The biggest dangers are within each one. When you feel afraid, go to your atelier and get to work. You also need to take time for your marketing actions. This requires time and dedication, but you'll see the results.
1) Create awesome artwork 2) Communicate it in all the ways you can and 3) Go digital !! Don't hesitate to make online catalogs, videos, posts, story telling, animations, a great and engaging shareable content, links, trends.
How important do you think is the traditional art-market (galleries, shows, fairs, museums, critics, curators) in becoming a professional artist being able to live from art?
Somewhat important. The world is changing, new technologies are becoming leading options for the new generation of young collectors. It's actually happening. But we still cannot underestimate traditional ways. Visiting a Gallery and talking to the people person to person will be always better than writting an email that will probably give you the same polite negative answer.
How do you use online (social-media, e-commerce etc.) to drive results?
Thanks to my social media relevance, I was identified and selected by Google Open Gallery as the first Latin-American artist in their platform.
My web site is also among the artist's sites published as a worldwide example of a well done page.
It’s doable to live from online art-sales nowadays, but it takes a lot of online effort. The artist have to work in two ways: his artwork and all the marketing actions to promote it and make things happen.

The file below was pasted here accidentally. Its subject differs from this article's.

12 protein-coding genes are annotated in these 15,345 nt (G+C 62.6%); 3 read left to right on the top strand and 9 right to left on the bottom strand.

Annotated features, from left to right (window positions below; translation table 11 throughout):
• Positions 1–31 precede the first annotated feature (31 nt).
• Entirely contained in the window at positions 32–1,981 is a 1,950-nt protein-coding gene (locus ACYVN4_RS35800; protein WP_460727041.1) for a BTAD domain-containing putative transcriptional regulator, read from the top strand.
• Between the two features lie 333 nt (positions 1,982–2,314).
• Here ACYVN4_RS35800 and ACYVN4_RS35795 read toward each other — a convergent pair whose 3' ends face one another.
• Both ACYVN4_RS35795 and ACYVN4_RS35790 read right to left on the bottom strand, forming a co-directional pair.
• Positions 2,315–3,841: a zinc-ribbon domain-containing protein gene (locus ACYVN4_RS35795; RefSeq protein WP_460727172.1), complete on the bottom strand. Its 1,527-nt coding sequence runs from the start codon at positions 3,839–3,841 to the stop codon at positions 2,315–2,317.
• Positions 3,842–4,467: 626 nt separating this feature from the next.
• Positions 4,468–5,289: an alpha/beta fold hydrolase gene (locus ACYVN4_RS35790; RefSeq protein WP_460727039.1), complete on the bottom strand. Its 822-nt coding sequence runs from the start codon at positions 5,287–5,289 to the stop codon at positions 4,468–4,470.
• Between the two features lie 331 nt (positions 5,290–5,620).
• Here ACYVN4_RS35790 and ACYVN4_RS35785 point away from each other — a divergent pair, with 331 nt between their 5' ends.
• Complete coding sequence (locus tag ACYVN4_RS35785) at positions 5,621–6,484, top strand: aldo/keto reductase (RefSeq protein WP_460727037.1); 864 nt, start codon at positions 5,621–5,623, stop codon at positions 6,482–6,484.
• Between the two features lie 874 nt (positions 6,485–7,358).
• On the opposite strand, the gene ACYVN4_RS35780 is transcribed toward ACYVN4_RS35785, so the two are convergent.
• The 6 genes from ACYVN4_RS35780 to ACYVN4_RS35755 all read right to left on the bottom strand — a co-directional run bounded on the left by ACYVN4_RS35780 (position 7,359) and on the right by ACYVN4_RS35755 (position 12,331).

Facebook, Instagram, Twitter, Linkedin, Mail Marketing, Google Plus, Pinterest, online galleries. But posting is not enough. You need to create relevant content about your artwork, you need to create campaigns, to be coherent, also to go beyond publishing in your own timelines and find influencers, communities and to socialize. Go for a combined strategy.
What initial steps should artists definitely avoid, in your experience and opinion?
To create and stay locked. I could even dare to say that I have seen cases where an artist may not be the next Dali but their social media activity is so good that they become beloved talents.
What is your view on today’s art-world and/or art-market? What would you like to see different? Do you think it’s more easy for artists nowadays?
Art has split in 3: A) Contemporary Art (deep investigation in centres and institutes), independency, real creation B) Art Market (auctions, art-fairs, galleries, top 10 art-stars) C) Affordable art for general public (not art experts).
ArtMarket is a big business in continous growing for financial investment reasons. The art-market don't "waste" time in new talents. Galleries think of artists as providers and not as partners. And at the same time there is more ans more people saying "I'm an artist" tha ever before so real artists need to work and move a lot.
Any final advice?